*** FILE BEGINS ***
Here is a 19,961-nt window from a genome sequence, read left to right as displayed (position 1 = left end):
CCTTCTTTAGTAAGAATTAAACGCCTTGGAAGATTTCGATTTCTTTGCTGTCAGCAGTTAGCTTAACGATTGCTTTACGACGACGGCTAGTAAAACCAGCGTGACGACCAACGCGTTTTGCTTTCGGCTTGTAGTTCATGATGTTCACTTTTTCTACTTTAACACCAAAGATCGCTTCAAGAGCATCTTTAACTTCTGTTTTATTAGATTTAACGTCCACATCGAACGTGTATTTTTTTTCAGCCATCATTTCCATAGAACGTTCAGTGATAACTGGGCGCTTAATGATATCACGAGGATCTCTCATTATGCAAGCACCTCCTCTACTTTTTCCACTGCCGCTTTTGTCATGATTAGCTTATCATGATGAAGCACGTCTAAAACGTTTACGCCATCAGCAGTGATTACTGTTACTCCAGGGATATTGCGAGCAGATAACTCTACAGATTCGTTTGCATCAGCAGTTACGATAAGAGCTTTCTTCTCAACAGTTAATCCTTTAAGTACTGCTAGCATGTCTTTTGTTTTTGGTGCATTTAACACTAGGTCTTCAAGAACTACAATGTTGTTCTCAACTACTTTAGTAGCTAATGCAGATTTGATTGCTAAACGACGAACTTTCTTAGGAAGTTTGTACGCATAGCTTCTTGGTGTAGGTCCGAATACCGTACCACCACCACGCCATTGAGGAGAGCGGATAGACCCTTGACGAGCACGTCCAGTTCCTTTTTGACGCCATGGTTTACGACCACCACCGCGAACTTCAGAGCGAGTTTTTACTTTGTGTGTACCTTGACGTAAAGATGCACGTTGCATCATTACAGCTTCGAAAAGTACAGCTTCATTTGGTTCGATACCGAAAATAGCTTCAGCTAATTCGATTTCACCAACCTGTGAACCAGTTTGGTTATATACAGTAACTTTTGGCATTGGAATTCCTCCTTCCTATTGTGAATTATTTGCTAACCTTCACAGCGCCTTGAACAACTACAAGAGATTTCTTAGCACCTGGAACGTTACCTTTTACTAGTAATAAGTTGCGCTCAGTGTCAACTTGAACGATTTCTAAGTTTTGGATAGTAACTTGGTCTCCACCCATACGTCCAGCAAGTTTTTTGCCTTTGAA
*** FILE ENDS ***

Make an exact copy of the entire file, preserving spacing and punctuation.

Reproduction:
Here is a 19,961-nt window from a genome sequence, read left to right as displayed (position 1 = left end):
CCTTCTTTAGTAAGAATTAAACGCCTTGGAAGATTTCGATTTCTTTGCTGTCAGCAGTTAGCTTAACGATTGCTTTACGACGACGGCTAGTAAAACCAGCGTGACGACCAACGCGTTTTGCTTTCGGCTTGTAGTTCATGATGTTCACTTTTTCTACTTTAACACCAAAGATCGCTTCAAGAGCATCTTTAACTTCTGTTTTATTAGATTTAACGTCCACATCGAACGTGTATTTTTTTTCAGCCATCATTTCCATAGAACGTTCAGTGATAACTGGGCGCTTAATGATATCACGAGGATCTCTCATTATGCAAGCACCTCCTCTACTTTTTCCACTGCCGCTTTTGTCATGATTAGCTTATCATGATGAAGCACGTCTAAAACGTTTACGCCATCAGCAGTGATTACTGTTACTCCAGGGATATTGCGAGCAGATAACTCTACAGATTCGTTTGCATCAGCAGTTACGATAAGAGCTTTCTTCTCAACAGTTAATCCTTTAAGTACTGCTAGCATGTCTTTTGTTTTTGGTGCATTTAACACTAGGTCTTCAAGAACTACAATGTTGTTCTCAACTACTTTAGTAGCTAATGCAGATTTGATTGCTAAACGACGAACTTTCTTAGGAAGTTTGTACGCATAGCTTCTTGGTGTAGGTCCGAATACCGTACCACCACCACGCCATTGAGGAGAGCGGATAGACCCTTGACGAGCACGTCCAGTTCCTTTTTGACGCCATGGTTTACGACCACCACCGCGAACTTCAGAGCGAGTTTTTACTTTGTGTGTACCTTGACGTAAAGATGCACGTTGCATCATTACAGCTTCGAAAAGTACAGCTTCATTTGGTTCGATACCGAAAATAGCTTCAGCTAATTCGATTTCACCAACCTGTGAACCAGTTTGGTTATATACAGTAACTTTTGGCATTGGAATTCCTCCTTCCTATTGTGAATTATTTGCTAACCTTCACAGCGCCTTGAACAACTACAAGAGATTTCTTAGCACCTGGAACGTTACCTTTTACTAGTAATAAGTTGCGCTCAGTGTCAACTTGAACGATTTCTAAGTTTTGGATAGTAACTTGGTCTCCACCCATACGTCCAGCAAGTTTTTTGCCTTTGAA